National Geographic says that new research shows the magnetic poles moving at a rapid clip 25 miles a year. A paleomagnetist at Oregon State University says that, at its current rate, the pole could move to Siberia within the next half-century.<quoted text>
23 December 2012 Last updated at 13:15 ET
West Antarctic Ice Sheet warming twice earlier estimate
A new analysis of temperature records indicates that the Western Antarctic Ice Sheet is warming nearly twice as fast as previously thought.
US researchers say they found the first evidence of warming during the southern hemisphere's summer months.
They are worried that the increased melting of ice as a result of warmer temperatures could contribute to sea-level rise.
The study has been published in the journal Nature Geoscience.
The scientists compiled data from records kept at Byrd station, established by the US in the mid-1950s and located towards the centre of the West Antarctic ice sheet (WAIS).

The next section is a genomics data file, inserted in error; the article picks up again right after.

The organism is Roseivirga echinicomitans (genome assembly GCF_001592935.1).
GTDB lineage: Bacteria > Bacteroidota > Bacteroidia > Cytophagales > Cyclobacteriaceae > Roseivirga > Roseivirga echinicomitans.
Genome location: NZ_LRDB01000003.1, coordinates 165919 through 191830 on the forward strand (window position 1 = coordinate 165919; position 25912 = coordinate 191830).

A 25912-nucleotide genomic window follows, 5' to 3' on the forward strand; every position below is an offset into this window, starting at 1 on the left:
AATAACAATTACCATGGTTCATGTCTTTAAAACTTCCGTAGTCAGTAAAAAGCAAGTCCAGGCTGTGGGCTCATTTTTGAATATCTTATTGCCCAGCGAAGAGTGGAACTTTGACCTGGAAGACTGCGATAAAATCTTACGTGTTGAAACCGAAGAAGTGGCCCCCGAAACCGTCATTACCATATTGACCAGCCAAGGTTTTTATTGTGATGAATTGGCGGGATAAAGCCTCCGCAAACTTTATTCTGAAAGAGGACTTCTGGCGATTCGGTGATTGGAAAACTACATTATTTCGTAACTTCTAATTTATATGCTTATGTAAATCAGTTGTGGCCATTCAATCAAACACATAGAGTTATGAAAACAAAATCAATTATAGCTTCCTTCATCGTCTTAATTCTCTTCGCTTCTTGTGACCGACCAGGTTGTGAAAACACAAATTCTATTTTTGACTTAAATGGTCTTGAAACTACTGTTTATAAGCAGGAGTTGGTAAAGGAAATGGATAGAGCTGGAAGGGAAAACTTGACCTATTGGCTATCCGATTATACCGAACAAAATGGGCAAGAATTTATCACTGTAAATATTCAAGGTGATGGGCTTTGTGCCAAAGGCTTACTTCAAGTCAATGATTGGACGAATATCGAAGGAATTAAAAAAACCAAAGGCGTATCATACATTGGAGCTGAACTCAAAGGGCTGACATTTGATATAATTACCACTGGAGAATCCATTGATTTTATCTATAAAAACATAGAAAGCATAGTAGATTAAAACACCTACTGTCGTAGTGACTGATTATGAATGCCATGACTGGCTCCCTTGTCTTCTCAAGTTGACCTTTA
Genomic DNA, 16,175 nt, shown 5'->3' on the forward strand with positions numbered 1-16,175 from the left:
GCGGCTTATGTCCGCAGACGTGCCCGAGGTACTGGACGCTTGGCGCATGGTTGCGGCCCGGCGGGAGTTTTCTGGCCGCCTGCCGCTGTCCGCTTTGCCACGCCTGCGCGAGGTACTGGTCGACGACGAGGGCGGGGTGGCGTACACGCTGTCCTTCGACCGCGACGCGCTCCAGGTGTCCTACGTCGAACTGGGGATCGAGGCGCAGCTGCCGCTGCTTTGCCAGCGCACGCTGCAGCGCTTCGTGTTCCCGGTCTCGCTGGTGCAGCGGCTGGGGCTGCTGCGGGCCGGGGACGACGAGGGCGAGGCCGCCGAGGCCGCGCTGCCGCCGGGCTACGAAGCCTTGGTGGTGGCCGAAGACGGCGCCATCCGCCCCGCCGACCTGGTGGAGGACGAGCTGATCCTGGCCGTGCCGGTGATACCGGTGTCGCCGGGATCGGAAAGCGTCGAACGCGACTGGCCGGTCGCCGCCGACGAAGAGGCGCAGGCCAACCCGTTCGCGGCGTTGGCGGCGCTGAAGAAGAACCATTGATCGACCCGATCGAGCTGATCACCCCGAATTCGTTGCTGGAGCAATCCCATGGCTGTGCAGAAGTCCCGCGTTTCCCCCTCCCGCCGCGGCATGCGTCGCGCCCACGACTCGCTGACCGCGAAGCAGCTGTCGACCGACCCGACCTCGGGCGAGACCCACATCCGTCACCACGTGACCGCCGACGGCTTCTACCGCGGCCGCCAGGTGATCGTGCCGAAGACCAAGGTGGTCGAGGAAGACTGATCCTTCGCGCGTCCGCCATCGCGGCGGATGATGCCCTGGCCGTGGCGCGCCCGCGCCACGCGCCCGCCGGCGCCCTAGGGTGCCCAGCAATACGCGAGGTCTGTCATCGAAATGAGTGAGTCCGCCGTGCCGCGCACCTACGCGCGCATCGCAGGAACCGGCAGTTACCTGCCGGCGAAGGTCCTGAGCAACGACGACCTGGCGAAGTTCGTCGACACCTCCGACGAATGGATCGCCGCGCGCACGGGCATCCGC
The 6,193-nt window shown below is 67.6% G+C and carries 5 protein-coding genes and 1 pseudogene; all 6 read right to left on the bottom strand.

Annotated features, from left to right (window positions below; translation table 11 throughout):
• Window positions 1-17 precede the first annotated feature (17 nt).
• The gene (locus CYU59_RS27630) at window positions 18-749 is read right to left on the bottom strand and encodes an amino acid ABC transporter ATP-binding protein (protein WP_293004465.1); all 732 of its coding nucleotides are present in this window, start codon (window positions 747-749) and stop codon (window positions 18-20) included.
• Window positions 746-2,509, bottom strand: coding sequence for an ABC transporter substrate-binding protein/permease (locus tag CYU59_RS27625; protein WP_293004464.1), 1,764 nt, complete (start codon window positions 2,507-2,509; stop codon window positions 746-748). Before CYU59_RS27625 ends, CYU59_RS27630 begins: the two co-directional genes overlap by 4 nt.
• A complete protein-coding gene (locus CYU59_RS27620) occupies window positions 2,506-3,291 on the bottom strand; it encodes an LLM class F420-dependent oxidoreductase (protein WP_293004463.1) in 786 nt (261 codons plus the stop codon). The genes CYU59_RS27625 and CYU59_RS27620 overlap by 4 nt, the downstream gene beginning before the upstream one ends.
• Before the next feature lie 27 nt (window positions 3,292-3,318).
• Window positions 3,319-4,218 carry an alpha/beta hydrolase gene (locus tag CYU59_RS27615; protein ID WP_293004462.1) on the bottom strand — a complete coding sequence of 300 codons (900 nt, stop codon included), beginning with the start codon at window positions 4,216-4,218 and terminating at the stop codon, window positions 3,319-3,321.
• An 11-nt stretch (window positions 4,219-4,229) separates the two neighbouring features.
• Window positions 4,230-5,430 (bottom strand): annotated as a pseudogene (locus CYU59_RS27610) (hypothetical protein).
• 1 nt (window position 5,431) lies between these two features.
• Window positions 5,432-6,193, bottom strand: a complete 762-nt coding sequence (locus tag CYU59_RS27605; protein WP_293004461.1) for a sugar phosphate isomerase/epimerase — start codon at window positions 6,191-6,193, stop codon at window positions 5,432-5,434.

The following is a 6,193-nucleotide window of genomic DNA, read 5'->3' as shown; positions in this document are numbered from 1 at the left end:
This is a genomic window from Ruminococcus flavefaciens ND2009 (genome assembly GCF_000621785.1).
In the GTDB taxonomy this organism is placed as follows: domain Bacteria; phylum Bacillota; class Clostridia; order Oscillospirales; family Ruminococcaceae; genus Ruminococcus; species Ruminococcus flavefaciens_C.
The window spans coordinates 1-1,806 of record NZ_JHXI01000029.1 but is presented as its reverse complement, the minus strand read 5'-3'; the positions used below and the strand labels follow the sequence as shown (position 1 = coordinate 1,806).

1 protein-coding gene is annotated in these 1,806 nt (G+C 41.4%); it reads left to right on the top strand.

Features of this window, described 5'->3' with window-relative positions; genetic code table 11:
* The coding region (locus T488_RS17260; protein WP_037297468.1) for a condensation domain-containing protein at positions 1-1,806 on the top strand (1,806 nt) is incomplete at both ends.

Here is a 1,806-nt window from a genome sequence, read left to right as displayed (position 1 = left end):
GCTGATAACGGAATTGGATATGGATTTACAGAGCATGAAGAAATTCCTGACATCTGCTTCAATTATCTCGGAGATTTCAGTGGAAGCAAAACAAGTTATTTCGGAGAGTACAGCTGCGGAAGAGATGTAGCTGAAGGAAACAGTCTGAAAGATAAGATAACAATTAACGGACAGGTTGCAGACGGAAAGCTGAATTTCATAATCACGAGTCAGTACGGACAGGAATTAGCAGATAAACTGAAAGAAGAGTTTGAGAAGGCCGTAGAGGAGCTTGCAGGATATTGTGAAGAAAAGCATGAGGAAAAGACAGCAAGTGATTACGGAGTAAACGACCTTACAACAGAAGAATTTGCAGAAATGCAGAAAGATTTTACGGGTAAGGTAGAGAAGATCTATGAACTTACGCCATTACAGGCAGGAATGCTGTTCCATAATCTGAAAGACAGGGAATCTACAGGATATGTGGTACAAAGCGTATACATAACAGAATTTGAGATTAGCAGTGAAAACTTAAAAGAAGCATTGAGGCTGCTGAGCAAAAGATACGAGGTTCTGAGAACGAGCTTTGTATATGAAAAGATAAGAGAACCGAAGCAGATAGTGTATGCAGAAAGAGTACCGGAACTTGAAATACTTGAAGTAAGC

Previously scientists were unable to draw any conclusions from the Byrd data as the records were incomplete.
The new work used a computer model of the atmosphere and a numerical analysis method to fill in the missing observations.
The results indicate an increase of 2.4C in average annual temperature between 1958 and 2010.
"What we're seeing is one of the strongest warming signals on Earth," says Andrew Monaghan, a co-author and scientist at the US National Centre for Atmospheric Research.
"This is the first time we've been able to determine that there's warming going on during the summer season." he added.
Is it ever really 'summer' in Antartica?
That was 7 years ago.
NPR said that the location of the magnetic North Pole is moving toward Siberia at about 40 miles per year.
That was 2 years ago.
But what you said was interesting too.